“We’ll see (what happens). If things are going in a bad direction -I already talked about Hungary and Poland- we have instruments“.These words Ursula Von der Leyen, announced at a symposium at Princeton University last Thursday, caused so much controversy in Italy (and other member states) that its spokesman was forced to correct him a day later. “It is absolutely clear that the president did not interfere in Italian elections“, he assured.
Whether they were intentional or the subconscious result of betrayal, the truth is that von der Leyen’s remarks reveal the European Commission’s concerns about the post-fascist declaration of victory Georgia Melloni, in the company of Ultra Matteo Salvini.In Brussels, they worry The new Italian government joins and strengthens the illiberal axis that now forms Poland and Hungary. Contrary to what the president insists, the EU has yet to find these tools Stop the authoritarian tendencies of Budapest and Warsaw or their obstacles to European integration.
and Mario Draghi As prime minister, Italy has returned to the centre of the European stage, almost on a par with France and Germany.former president European Central Bank (ECB) is the initiator of the Italian recovery plan with 191.5 billion euros of next-generation funds.Draghi also played a decisive role Eradicate ties between Rome and Moscow After the outbreak of the Ukrainian war, and designed the first round of strong sanctions against the Kremlin.
In stark contrast to Draghi’s centrality in the EU, Meloni’s European conservative and reformist groups, the radical right-wing Eurosceptic coalition. Its members include the Polish ruling party, Law and JusticeBrussels has filed numerous lawsuits for attempting to oppose judicial independence; this Sweden Democratswhich became the country’s second political force after the September 11 elections and will be part of the new government; or Vox.
Meloni and Salvini (belonging to Far Right Group Identity and Democracy in the European Parliament, with Marine Le Pen) hides admiration for the Hungarian Prime Minister, Victor OrbanThe Italian brothers and La Liga both voted against when the European Parliament approved on September 15 that Hungary was no longer considered a full democracy but an “electoral dictatorship”. “Orban has won elections multiple times, and by a wide margin, with the rest of the constitutional arches allied with him,” Melloni said.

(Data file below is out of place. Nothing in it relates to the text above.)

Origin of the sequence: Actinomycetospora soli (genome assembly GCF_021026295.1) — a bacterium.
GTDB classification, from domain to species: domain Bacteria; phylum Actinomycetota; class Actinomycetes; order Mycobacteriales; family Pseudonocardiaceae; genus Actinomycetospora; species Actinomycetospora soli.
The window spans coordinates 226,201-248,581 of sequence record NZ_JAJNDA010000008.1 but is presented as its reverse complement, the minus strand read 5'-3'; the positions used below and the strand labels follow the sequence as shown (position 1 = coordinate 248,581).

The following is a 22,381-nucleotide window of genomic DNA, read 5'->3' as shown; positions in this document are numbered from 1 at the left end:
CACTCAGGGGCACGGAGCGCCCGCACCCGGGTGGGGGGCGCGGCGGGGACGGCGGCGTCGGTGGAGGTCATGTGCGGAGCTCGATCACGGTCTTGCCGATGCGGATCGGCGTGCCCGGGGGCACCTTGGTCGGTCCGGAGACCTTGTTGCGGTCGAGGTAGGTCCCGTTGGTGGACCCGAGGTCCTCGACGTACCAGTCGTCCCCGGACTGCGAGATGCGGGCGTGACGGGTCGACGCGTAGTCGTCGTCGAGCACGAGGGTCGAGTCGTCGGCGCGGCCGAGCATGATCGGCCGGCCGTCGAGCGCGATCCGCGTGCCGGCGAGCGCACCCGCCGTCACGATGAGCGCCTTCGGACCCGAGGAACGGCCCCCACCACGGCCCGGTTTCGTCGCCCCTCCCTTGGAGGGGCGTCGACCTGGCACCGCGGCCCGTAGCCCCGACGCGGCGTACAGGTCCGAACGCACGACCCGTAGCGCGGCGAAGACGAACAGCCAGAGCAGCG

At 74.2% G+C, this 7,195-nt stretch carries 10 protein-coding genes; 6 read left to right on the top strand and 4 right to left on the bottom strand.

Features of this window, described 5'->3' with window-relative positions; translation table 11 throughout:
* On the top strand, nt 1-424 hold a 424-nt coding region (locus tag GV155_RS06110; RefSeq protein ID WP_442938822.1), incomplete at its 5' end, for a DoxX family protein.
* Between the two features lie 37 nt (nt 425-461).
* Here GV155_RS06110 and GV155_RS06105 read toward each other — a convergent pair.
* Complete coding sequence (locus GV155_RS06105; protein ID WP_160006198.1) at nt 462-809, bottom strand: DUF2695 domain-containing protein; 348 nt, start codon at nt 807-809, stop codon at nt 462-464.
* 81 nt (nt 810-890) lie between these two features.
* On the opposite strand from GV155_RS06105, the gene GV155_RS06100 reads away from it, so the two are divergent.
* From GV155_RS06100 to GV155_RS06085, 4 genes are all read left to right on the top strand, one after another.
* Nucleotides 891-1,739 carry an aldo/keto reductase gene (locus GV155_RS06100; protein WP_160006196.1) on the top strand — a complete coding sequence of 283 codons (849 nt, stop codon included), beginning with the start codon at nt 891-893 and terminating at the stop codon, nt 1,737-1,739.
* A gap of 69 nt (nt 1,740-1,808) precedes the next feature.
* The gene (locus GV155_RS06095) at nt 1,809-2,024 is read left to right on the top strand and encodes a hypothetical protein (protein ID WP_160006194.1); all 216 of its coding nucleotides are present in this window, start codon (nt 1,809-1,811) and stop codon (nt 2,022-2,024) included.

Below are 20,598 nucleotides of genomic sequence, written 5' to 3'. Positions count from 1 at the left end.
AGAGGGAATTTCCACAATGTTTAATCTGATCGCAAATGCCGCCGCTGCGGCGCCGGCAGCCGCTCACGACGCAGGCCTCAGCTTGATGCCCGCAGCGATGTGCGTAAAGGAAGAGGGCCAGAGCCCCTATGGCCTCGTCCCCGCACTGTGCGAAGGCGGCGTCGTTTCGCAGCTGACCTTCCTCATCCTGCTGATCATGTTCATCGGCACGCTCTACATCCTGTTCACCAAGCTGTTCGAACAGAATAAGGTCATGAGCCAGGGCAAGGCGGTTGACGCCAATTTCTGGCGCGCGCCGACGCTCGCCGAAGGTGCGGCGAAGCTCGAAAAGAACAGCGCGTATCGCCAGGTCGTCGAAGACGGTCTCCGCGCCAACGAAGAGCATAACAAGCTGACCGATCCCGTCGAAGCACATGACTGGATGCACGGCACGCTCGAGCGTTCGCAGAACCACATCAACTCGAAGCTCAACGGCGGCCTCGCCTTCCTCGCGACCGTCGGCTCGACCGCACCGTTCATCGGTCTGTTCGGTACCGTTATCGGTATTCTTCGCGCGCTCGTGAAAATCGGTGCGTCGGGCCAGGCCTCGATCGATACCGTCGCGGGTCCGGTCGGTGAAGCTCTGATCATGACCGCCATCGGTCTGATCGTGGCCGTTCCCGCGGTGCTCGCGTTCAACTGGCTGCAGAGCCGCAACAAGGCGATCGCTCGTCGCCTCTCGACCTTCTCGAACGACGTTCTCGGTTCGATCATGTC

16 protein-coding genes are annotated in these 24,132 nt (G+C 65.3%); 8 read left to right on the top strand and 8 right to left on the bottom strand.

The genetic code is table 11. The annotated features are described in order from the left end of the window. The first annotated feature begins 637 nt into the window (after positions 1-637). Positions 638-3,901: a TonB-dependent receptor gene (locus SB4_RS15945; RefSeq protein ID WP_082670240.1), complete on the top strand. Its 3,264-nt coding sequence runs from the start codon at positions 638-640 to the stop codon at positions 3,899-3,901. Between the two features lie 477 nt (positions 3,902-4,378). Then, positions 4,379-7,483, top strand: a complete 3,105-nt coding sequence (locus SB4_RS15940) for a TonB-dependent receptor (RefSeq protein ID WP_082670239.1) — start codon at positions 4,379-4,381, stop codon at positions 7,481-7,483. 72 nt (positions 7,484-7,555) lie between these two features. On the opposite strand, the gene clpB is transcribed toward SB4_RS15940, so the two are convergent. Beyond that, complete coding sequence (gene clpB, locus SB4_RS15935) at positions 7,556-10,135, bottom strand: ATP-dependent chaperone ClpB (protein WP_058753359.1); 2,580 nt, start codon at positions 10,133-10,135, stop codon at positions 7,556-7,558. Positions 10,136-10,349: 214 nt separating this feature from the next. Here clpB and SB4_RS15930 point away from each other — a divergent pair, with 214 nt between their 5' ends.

The future Italian Prime Minister Vox electoral bill for the Andalusian elections in Marbella on June 12“Either you say yes or you say no. To the natural family, not the LGBT lobby. To gender identity, not gender ideology. To living culture, not to the abyss of death. To universality is the cross, Say no to Islamic violence, say no to securing borders, say no to mass immigration, say yes to our civic jobs, say no to big international finance. Yes to the sovereignty of the people, no to the bureaucracy in Brussels‘, he shouted. During the campaign, Meloni told Effie that he hoped his victory would open the way for Spain’s Vox.
“Georgia Melloni’s Victory will undoubtedly strengthen the EU’s Eurosceptic and illiberal axis. The most obvious risk to Brussels is the unstoppable “normalization” of the far right. The rise of Giorgia Meloni is inseparable from the latest achievements in Sweden and, most importantly, the continuous progress of Marine Le Pen, who has almost taken up the space. mainstream politicians”, he explained to EL ESPAÑOL Carme Colomina, Principal Investigator at CIDOB Barcelona.
during the election Meloni tries to show softer emotions, less combative with the EU, decidedly Atlanticist, trying to appease international partners and markets. After all, Italy (with debt over 150% of GDP) relies on next-gen funds and ECB coverage to finance itself without soaring risk premiums. While he has said he wants to revise Draghi’s recovery plan, he has pledged he will do so if agreed with Brussels.
In the midst of a bitter electoral battle, however, the future Italian prime minister has spoken out what she has always been really thinking. “In Europe, everyone is worried about Melloni’s presence in government, they say, what will happen? I’ll tell you what happens, the “deal” will end, Italy will start defending its national interests like other countries and then seek a “common solution”,” said in an election debate.
“Right-wing coalition will be soft on EU rule of law debate And will join the ranks of member states unwilling to exert strong pressure on Poland and Hungary. A right-wing government would not be keen on EU institutional reforms that could weaken national sovereignty, such as extending qualified majority votes to more policies (such as sanctions), as proposed by Macron and German Chancellor Olaf Schultz. ”, writes Luigi Scazzieri, research fellow at the Centre for European Reform.
However, with strong internal divisions on these issues, Italy’s foreseeable alliance with Poland and Hungary will face many difficulties in changing the EU’s stance on the war in Ukraine or energy issues. Orban wants Rome’s new government to back him to ease sanctions on Russia. Salvini or Silvio Berlusconi might be in favor, but not Meloni (or he said during the campaign). But the war created an insurmountable gulf between Budapest and Warsaw: Polish law and justice government demands tougher on Moscow, not less.
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